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New Iceland eruption

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posted on May, 22 2011 @ 11:20 AM
reply to post by Spacedman13

You are being a baby and missing what ats its about, people are known for their content and nobody cares who made the thread. instead of complaining you could make this a great threa.
I cant tell you who started some of my favoriate threads but I can tell you who made them great.

posted on May, 22 2011 @ 11:38 AM
Ground inclination plots for Grimsvotn, not showing any deflation yet meaning whatever is yet to be ejected is still 'prepping' the mountain up. Until deflation occurs on the plots the eruption continues.

posted on May, 22 2011 @ 12:01 PM
Indications and preliminary reports suggest that Hamarinn has possibly erupted, located on the western edge of the Vatnajokull shelf. This would explain the increase in sferics (lightning) and output seen on radar.

posted on May, 22 2011 @ 12:13 PM
Update folks,

Just found this on Yahoo.... 0115232.html

Britain's airspace could be forced to shut down completely this week after another volcano in Iceland erupted, spewing tons of ash into the air

So much for this one not having the potential to wreck as much air traffic chaos, as last years eruption.

Same time next year for Katla eh ?

posted on May, 22 2011 @ 12:30 PM
reply to post by RUDDD

great thread

if this other volcano has erupted as well , how much worse will the situation be?
would it trigger any of the others in the area?
will it mean that flooding is now more likely?
sorry for the questions...just interested, have a strange fascination with all natural disasters but am not clever enough to decipher all the scientific stuff

posted on May, 22 2011 @ 01:01 PM
Things somewhat levelling off now gradually, with the plume becoming less evident by the hour on the Icelandic radar

This ties in correspondence with the earthquakes trend I was mentioning earlier this morning where it seems Grimsvotn calms down before flaring up again periodically over a 6 hour span throughout the day, wether this is another continued trend is yet to be seen but the estimates are showing so.

Given that tilt registers haven't showed any deflation in the mountain, any subsidence of the activity is purely pre-speculative and can be indicative of a number of factors from dome formation (blockage), magma migration or diffirential properties extrusion as previously seen during the Hekla eruption where a number of eruptive events from strombolian to Plinian took place.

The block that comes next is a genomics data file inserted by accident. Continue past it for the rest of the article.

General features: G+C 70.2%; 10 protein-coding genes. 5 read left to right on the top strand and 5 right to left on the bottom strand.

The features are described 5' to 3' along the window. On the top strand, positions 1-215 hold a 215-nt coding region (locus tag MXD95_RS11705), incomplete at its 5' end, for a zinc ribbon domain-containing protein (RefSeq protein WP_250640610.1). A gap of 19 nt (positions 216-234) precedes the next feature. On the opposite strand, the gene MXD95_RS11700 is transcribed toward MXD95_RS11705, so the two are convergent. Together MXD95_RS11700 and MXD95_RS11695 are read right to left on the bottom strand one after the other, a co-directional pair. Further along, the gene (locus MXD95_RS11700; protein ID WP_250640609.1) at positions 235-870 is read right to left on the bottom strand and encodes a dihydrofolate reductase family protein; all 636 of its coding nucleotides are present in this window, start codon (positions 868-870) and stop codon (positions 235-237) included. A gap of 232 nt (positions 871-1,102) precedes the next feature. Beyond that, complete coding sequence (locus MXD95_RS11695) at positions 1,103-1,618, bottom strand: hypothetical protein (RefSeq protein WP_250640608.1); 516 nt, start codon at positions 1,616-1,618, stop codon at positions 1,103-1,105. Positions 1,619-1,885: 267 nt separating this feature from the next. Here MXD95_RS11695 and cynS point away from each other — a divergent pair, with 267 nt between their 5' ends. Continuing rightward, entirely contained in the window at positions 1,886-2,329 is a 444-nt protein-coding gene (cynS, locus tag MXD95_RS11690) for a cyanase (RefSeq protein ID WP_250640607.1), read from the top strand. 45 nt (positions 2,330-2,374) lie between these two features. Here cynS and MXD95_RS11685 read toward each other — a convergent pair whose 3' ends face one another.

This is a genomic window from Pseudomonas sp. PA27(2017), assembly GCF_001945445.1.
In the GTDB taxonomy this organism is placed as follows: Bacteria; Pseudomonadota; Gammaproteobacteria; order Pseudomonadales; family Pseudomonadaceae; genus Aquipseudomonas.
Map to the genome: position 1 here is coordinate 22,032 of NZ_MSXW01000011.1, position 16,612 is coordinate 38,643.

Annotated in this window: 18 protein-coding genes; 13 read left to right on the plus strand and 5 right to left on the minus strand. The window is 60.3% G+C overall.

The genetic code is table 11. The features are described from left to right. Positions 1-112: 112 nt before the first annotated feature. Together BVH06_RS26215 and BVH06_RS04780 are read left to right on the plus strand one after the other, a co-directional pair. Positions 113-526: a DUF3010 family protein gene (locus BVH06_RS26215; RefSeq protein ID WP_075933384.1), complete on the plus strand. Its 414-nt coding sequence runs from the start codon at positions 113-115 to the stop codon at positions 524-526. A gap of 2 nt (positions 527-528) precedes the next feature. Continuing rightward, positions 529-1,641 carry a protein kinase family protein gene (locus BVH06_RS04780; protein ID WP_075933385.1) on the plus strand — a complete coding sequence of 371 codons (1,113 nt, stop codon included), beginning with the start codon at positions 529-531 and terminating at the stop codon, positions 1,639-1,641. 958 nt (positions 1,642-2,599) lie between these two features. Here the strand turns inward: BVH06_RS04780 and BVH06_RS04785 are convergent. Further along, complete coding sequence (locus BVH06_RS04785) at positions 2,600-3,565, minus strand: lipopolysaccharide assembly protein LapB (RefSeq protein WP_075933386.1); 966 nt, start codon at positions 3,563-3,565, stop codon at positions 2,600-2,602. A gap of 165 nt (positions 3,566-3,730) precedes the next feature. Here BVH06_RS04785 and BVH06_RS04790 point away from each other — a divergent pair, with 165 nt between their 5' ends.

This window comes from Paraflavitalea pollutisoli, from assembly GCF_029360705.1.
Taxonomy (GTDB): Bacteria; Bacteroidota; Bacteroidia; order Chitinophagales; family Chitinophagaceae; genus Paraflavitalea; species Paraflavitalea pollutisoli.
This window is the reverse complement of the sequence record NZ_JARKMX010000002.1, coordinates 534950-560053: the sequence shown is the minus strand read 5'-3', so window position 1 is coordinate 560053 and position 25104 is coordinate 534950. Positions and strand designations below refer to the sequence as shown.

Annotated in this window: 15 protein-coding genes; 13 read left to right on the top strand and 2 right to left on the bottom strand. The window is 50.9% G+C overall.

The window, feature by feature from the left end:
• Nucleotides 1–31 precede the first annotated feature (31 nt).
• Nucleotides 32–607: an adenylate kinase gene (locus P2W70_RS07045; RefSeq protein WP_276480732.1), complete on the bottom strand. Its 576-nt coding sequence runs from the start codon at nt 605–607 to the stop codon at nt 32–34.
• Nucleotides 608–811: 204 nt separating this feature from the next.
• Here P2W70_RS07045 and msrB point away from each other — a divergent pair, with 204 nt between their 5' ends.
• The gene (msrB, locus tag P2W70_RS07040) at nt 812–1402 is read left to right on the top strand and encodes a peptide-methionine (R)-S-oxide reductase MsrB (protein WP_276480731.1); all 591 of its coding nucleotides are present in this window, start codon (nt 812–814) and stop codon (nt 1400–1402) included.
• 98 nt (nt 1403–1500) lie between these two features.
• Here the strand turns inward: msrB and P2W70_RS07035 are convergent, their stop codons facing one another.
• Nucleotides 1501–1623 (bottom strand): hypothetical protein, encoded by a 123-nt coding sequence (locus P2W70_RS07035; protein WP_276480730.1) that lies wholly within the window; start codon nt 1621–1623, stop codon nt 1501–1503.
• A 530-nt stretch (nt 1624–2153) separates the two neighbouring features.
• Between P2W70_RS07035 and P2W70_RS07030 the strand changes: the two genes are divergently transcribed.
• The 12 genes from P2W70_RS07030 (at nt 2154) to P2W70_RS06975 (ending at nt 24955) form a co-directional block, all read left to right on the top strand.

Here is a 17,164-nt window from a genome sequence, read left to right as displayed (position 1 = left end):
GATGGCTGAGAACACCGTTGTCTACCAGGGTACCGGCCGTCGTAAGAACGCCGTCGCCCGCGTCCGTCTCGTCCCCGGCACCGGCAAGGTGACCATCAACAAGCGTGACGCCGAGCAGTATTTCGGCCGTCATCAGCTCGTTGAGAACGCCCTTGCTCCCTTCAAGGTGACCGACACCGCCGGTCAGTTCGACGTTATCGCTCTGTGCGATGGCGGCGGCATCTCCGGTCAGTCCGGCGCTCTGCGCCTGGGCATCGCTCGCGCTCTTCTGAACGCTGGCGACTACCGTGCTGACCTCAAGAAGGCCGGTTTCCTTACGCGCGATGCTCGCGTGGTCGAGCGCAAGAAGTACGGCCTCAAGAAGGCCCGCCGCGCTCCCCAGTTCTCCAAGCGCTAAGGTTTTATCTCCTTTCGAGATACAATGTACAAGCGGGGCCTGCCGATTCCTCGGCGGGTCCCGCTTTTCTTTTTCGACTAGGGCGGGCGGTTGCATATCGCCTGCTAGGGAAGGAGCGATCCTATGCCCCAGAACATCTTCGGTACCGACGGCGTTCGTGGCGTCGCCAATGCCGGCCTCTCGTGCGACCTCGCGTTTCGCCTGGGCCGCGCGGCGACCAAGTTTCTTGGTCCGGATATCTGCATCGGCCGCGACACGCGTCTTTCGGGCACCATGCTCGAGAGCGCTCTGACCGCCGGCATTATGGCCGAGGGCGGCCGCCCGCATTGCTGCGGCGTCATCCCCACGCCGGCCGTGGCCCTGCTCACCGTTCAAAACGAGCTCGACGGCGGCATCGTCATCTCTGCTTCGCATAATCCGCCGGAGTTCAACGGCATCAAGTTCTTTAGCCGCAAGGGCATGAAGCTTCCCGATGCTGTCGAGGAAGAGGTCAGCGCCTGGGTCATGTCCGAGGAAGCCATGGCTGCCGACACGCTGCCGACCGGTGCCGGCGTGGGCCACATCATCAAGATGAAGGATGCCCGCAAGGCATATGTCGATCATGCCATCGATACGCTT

Just to say if Hamarinn or Barobunga were fed by magma migration from Grimsvotn the saving grace is that we'd at least be forewarned from shallow fracture quakes breaking beneath the crust and eventually registering surface as it hits the ice. This ice-cap of Vatnajokull along the western region has solidified over the 2 calderas for thousands of years, no historical record goes back to show the nature of either Central Calderas so what kind of eruptive event were likely to see is mainly based on the other Central Volcanic eruptions that we know and are witnessing now.
As with any volcano under this amount of ice, if such a eruption was to happen you can be sure massive floodings of unprecedent porportions will take place. As will the initial Phreateomagmatic event.
edit on 22-5-2011 by RUDDD because: (no reason given)

posted on May, 22 2011 @ 05:23 PM
This shows you in a grafic the intens lightning around and above the volcano:
edit on 22-5-2011 by ni91ck because: (no reason given)

More news to find here:
edit on 22-5-2011 by ni91ck because: (no reason given)

The official status report:
edit on 22-5-2011 by ni91ck because: (no reason given)

posted on May, 23 2011 @ 10:45 AM
Iceland eruption stable for now, producing less ash

Posted on23 May 2011. Tags: ash, grimsvotn, Iceland, volcano

The eruption taking place at Grimsvotn, underneath Iceland’s Vatnajokull glacier, is currently stable and the ash and smoke plume is reaching a height of some 10 km. This is lower than at the peak on Saturday night.

Read more:

Webcam is working now:
edit on 23-5-2011 by ni91ck because: (no reason given)

posted on May, 23 2011 @ 03:56 PM
This is a google translate from i tried cleaning it up a little., and as u wil notice it´s upside down so , the erliest report at the top

eruption Grímsvötn
Monitor the situation

23. May 2011 - kl.18: 45

Common base and service IES report was released at. 17:00.

The height of the smoke has been around for 5 to 9 miles past times than it should be remembered that the very sharp winds on site which may affect the hill. Side Mocha Circle is to the south. At 8 km and higher east winds and then goes that part of smoke in the west.

Much volcanic ash was from Vik in Myrdal and east Öræfajökull. Most volcanic ash has been in the vicinity of Kirkjubaejarklaustur. Ash dust has been observed in many students from the country's northwest side. Has declined since the volcano yesterday. No lava was a crater in the morning.
23. May 2011 - at. 16:45

IMO, recently received a loan from lidar National Centre for atmospherics Science (NCAS) in the UK. Lidar instrument is based on a laser beam shooting into the air and measure its reflectance. The device had been installed under Eyjafjoll to measure fokösku but was transferred yesterday to the Department to monitor the ashes over the pitch. On at. 20 last night took the device to show an increasing amount of ash in the air and remained there through the night.

IMO located on Miðnesheiði, near airport. Starring veðursjá variant is to monitor rainfall, which measures the reflection from water droplets in the atmosphere. It has been shown that veðursjáin can also be used well to monitor eruption smoke but she sees her reflection in the various arguments eruption partical smoke.